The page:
Reputation Changer Asks Did Google Need to Make a Point?
In early March 2012, Google removed a penalty on Google Chrome so that it would once again rank high in search engine results. The company lowered Chrome’s PageRank after a promotion, not sponsored by Google itself, was found selling links. As Reputation Changer fully understands, that sort of behavior is definitely not allowed.
Consequently, Google had no choice but to penalize itself, at least temporarily. The penalty only lasted for two months. During that time, Chrome was no longer on the first page of results for keywords such as “browser” and “Chrome.”
Chrome is not the first company penalized for selling links. JC Penney was also penalized in early 2011, as were websites such as Forbes.com and Overstock.com. What sets the Google case apart from the others is that it penalized a division of itself. The company could have just as easily looked the other way. Instead, it made a point that such behavior would not be tolerated at all.
Link Buying and Google’s Reaction
Selling or buying links can seem like the easy way to boost your online reputation. But as the Chrome case points out, it can do more harm than good. While Chrome wasn’t banned from the search engine, its rank fell considerably.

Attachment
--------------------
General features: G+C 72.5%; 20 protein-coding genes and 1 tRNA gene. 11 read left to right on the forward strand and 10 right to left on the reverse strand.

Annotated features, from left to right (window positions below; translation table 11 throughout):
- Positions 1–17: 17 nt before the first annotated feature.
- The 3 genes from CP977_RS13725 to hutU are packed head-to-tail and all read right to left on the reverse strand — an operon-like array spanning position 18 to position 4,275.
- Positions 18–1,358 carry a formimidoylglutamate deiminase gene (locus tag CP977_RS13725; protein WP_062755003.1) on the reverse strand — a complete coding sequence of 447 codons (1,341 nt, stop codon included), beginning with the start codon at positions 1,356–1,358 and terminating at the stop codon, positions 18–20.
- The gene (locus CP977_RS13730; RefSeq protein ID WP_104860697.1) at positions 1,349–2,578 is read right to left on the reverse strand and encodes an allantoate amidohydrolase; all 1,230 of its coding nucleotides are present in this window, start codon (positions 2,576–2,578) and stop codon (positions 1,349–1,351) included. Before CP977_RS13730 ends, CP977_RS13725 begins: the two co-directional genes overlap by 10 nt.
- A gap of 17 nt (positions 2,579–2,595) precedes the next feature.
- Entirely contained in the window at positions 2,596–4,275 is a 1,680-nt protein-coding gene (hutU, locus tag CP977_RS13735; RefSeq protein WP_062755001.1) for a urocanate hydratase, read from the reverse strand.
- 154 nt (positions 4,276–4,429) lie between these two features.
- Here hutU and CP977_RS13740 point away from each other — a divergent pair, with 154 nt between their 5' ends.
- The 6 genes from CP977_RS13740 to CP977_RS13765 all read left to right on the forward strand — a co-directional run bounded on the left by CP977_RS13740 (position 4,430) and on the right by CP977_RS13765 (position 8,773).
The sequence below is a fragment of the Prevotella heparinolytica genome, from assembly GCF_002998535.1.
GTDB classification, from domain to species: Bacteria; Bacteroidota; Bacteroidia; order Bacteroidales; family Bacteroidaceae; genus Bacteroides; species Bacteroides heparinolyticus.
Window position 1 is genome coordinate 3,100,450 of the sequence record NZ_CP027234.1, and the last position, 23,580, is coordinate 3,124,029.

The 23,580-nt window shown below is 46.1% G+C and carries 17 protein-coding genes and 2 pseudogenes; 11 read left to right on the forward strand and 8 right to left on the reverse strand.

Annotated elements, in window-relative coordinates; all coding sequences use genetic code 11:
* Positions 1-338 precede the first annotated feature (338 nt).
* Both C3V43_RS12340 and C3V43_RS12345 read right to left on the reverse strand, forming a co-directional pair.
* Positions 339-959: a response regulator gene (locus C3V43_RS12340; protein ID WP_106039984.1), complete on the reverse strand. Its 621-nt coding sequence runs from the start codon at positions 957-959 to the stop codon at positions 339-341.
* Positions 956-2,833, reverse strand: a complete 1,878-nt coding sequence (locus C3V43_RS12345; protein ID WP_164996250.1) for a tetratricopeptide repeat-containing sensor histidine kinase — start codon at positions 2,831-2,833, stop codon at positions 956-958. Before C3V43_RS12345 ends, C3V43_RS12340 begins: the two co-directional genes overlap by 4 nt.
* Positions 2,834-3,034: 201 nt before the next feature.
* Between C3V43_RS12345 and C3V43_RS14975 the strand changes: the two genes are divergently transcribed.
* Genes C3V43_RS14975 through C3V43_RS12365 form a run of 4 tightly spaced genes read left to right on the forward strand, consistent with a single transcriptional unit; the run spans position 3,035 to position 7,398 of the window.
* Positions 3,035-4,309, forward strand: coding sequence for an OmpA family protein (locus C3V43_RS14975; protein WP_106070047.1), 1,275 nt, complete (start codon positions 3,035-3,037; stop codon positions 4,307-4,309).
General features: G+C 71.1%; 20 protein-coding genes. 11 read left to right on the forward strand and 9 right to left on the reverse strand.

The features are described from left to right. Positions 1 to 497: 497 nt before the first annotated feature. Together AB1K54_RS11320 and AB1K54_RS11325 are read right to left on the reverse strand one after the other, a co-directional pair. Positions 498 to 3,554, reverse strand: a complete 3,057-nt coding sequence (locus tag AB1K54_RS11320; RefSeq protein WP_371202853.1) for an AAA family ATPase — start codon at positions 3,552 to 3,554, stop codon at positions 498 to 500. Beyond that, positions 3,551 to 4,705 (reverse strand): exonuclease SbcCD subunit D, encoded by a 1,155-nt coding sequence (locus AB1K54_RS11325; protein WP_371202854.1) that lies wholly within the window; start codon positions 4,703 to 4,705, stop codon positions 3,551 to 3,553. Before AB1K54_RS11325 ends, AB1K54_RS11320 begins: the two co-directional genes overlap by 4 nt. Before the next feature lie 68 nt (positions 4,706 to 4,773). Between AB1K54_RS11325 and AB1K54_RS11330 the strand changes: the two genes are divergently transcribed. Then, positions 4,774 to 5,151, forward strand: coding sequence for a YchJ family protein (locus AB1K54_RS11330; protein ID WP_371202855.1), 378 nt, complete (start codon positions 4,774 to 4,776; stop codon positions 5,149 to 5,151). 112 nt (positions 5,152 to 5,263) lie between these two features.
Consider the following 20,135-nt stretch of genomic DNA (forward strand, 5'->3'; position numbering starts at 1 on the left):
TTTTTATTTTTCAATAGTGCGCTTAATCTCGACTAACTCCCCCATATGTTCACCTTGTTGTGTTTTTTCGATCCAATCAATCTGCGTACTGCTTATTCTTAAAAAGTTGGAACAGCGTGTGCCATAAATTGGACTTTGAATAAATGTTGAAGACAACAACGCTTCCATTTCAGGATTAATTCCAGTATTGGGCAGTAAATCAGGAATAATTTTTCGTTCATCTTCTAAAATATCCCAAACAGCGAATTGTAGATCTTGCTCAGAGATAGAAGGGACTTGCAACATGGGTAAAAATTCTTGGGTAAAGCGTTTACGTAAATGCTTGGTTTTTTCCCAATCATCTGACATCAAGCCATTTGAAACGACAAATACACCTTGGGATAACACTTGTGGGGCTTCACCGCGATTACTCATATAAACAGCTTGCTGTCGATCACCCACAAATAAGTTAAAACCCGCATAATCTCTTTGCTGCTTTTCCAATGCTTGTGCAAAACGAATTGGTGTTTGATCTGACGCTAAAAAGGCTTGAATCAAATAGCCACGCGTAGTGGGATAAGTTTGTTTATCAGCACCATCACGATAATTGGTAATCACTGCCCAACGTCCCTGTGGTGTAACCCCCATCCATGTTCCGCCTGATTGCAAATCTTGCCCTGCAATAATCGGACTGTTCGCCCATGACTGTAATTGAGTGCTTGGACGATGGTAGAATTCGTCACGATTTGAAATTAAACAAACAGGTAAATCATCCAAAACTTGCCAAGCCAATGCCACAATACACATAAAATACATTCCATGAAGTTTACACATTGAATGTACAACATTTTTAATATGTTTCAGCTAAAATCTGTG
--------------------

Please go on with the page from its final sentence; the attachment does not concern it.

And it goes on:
In the midst of the penalty, a link to Chrome did not appear until the fifth page of results or later, according to Search Engine Land. By the second page, a user is likely to give up and install a different browser.
What could the company that sold the links have done differently? It could have simply bought ads, which is what Google claims it thought the company was doing. Ads do not improve a company’s search ranking. It could have also stressed that people writing reviews actually review the product.
The Reputation Changer team noticed that a number of the “reviews” were actually thin, irrelevant content that had little to do with Chrome. It would be frustrating for a person looking for actual information on the browser to come across stories that don’t explain it.
This potentially damaged the mega corporation’s reputation. If a division of Google can’t obey the search engine’s rules, why should or how can anyone else? The penalty on Chrome became especially important. With it, Google showed that it will crack down on anyone as necessary.
Reputation Changer: Taking Steps to Avoid a Chrome-Mistake
An online reputation management company Reputation Changer knows, there are plenty of strategies to help you boost your online presence and reputation using legitimate and effective tactics. Worthwhile ORM like Reputation Changer’s brand protection services never try to buy or sell links in an attempt to get positive information to the top of the search engine results. Instead, Reputation Changer has a strategy that involves creating excellent content and pushing the bad links down in the search results.